How to make the timeless timely.
How to take the timeless language of classical Islamic mysticism, and express in it 21st century American English is something that takes heart and soul, intellect and craft, and Alexis York Lumbard’s beautiful Conference of the Birds is indeed rich with all these qualities. Lumbard's work is beautifully illustrated by the incomparable Demi. The result is a stunning work of art that speaks to all who are spiritually seeking, no matter what their age.
To understand how she arrived at this product, I recently conducted an interview with her. Here are some of her answers:
Alexis York Lumbard: I never knew that I would one day become a writer. Some writers know from very early on. Many have MFAs. I on the other hand have a BA in Religious Studies and while some of that carries over into my work, I wasn't until I became a parent that discovered children's literature. You see, as a parent, I found myself looking for a particular book. But this book did not exist. As Toni Morrison once said, "If there's a book you really want to read but it hasn't been written yet, then you must write it" And so I did.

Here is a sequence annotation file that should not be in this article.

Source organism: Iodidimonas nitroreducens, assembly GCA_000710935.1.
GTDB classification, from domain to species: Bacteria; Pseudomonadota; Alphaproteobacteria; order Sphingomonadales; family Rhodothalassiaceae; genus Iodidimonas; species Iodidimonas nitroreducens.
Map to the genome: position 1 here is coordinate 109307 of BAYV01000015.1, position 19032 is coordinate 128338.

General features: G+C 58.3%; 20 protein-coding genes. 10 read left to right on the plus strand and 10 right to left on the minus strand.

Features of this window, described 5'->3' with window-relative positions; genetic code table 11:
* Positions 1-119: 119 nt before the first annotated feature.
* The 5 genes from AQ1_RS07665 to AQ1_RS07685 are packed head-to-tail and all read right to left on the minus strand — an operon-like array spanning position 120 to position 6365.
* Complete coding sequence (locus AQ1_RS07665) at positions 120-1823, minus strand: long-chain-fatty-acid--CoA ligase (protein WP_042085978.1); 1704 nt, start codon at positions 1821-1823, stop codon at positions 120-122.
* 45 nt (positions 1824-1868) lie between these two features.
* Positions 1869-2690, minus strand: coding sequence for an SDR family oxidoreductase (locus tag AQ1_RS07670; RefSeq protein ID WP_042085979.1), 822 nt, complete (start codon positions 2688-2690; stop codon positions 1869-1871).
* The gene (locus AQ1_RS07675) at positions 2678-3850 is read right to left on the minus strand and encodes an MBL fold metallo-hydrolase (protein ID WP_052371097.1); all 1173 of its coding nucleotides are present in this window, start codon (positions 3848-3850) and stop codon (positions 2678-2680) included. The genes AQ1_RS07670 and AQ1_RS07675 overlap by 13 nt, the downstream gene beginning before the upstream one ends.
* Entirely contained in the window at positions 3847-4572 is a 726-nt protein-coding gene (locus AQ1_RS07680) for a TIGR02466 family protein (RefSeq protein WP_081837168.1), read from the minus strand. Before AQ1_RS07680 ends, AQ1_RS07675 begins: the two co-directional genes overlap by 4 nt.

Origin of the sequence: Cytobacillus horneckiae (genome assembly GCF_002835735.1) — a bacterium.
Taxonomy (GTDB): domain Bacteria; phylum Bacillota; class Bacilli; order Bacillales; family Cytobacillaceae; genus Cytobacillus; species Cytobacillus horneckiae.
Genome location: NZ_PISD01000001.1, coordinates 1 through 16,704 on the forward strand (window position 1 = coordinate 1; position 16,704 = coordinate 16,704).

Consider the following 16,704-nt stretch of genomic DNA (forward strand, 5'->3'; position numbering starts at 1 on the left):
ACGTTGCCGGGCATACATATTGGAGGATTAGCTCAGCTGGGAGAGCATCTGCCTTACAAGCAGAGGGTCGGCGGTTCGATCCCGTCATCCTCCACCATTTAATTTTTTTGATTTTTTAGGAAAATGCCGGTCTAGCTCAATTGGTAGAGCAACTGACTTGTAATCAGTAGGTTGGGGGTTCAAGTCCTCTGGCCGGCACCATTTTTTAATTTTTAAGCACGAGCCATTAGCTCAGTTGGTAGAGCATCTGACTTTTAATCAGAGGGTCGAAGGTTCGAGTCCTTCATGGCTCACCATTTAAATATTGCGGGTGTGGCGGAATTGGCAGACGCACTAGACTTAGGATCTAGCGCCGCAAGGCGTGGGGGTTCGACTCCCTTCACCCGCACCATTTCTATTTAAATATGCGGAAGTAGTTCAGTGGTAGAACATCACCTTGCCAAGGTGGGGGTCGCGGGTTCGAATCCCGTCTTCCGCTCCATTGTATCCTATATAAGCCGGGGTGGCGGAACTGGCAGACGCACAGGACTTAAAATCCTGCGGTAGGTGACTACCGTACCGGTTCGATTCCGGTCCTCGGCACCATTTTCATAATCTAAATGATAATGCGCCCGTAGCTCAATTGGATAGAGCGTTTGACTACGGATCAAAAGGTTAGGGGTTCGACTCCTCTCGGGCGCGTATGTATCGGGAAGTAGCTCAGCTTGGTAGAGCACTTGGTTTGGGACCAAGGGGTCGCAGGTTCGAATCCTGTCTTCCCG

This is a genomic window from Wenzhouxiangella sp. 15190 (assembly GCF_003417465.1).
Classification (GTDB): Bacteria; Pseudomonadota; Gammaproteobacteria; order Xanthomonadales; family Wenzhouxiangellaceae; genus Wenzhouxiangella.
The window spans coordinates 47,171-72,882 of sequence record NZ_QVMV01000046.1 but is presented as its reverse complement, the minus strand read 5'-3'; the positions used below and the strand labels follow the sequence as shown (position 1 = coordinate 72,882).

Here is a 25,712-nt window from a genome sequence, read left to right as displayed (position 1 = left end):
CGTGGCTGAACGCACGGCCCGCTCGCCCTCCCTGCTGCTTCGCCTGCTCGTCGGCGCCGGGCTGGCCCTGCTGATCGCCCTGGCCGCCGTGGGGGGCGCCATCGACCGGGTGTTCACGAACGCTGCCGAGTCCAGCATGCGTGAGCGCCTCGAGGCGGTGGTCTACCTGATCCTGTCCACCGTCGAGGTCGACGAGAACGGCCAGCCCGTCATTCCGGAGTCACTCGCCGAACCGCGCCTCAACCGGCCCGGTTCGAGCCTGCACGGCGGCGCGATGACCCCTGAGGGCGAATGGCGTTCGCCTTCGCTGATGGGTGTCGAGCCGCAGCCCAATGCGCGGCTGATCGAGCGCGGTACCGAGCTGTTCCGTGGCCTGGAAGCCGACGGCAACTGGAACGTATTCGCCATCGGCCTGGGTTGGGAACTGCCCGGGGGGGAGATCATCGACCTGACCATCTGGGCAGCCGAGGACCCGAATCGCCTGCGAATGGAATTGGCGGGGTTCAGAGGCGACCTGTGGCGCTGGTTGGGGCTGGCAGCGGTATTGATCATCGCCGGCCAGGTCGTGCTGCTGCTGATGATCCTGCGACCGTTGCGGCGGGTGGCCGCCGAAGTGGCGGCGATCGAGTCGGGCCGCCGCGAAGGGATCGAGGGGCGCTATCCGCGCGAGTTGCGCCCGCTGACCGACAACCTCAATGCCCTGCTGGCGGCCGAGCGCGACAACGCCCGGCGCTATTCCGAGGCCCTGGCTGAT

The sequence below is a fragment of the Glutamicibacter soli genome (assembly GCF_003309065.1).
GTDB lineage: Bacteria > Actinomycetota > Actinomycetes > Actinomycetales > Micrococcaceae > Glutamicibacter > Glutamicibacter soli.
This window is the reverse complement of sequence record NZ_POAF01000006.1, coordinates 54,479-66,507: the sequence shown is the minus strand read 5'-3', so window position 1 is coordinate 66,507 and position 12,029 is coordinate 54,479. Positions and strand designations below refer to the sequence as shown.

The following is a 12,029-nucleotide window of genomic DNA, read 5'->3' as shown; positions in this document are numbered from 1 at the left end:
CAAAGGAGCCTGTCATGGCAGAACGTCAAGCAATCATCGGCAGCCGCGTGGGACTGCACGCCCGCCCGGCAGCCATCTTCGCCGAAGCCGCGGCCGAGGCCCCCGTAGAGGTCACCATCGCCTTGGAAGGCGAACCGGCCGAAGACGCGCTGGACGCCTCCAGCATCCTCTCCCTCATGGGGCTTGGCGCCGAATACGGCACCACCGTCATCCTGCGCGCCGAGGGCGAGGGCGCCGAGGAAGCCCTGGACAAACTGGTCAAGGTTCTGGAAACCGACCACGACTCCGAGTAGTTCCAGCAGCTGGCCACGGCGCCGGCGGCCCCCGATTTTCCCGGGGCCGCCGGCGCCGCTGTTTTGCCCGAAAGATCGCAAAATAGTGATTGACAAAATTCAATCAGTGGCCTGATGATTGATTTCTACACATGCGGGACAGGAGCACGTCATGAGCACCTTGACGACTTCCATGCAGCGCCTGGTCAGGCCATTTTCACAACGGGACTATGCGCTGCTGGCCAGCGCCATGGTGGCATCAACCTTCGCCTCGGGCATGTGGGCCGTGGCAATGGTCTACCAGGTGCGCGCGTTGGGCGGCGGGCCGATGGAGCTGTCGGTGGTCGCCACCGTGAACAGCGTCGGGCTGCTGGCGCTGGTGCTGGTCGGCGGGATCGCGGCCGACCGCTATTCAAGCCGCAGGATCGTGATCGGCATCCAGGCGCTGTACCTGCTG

Question: How does a student from West Coast end up writing about a thousand old mystical Islamic poetry? What about that poem of Attar spoke to you?
Alexis York Lumbard: Great question. My early childhood was spent playing on the shores and in the woods of Whidbey Island, Washington State. Even though we moved to VA by my 7th year, the beauty and wonder of the Northwest made a lasting impression. Later, as a high school student, I felt myself being pulled back to the West. I think in some way I felt that
it would be there, amidst pristine nature, that I would find peace and contentment. And return I did, as a freshman at the University of Oregon.
The summer before my first semester began however, my family and I traveled to Turkey. It was at the Blue Mosque that I heard the call to prayer for the first time. That trip was a time of many firsts--my first time in a mosque, my first exposure to Islamic people and Islamic art, but it was that singular moment at the Blue Mosque when the call sounded and something sacred pierced my breast. That experience planted a seed and by the end of my freshman year I had converted to Islam. I then transferred to GWU where I studied Sufism with Dr. Seyyid Hossein Nasr. I remember Dr. Nasr mentioned Attar in one of his classes (Dr. Nasr is after all Persian and Attar is after all a supreme Persian poet) but at that point I still hadn't read the original. Continue reading here